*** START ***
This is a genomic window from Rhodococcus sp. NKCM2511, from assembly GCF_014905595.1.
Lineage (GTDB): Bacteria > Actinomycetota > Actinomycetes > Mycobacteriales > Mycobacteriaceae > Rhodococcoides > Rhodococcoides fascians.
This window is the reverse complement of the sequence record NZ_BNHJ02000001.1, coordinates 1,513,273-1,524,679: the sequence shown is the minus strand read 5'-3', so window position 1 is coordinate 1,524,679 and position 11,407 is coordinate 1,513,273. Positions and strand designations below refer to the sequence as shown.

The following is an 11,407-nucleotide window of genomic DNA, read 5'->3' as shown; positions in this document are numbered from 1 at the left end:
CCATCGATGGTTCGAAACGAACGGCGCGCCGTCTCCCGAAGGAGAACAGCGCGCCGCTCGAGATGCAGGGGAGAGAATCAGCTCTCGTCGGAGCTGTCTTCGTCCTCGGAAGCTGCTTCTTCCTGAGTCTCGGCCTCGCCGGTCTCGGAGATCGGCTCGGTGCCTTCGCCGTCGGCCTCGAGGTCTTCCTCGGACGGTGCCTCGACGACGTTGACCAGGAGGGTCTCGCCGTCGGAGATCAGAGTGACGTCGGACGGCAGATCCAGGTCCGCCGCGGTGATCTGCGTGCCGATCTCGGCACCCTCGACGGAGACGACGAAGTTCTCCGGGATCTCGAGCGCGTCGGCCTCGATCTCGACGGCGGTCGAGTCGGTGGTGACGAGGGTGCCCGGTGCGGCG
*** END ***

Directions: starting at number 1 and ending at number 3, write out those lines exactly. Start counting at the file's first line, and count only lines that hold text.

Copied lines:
This is a genomic window from Rhodococcus sp. NKCM2511, from assembly GCF_014905595.1.
Lineage (GTDB): Bacteria > Actinomycetota > Actinomycetes > Mycobacteriales > Mycobacteriaceae > Rhodococcoides > Rhodococcoides fascians.
This window is the reverse complement of the sequence record NZ_BNHJ02000001.1, coordinates 1,513,273-1,524,679: the sequence shown is the minus strand read 5'-3', so window position 1 is coordinate 1,524,679 and position 11,407 is coordinate 1,513,273. Positions and strand designations below refer to the sequence as shown.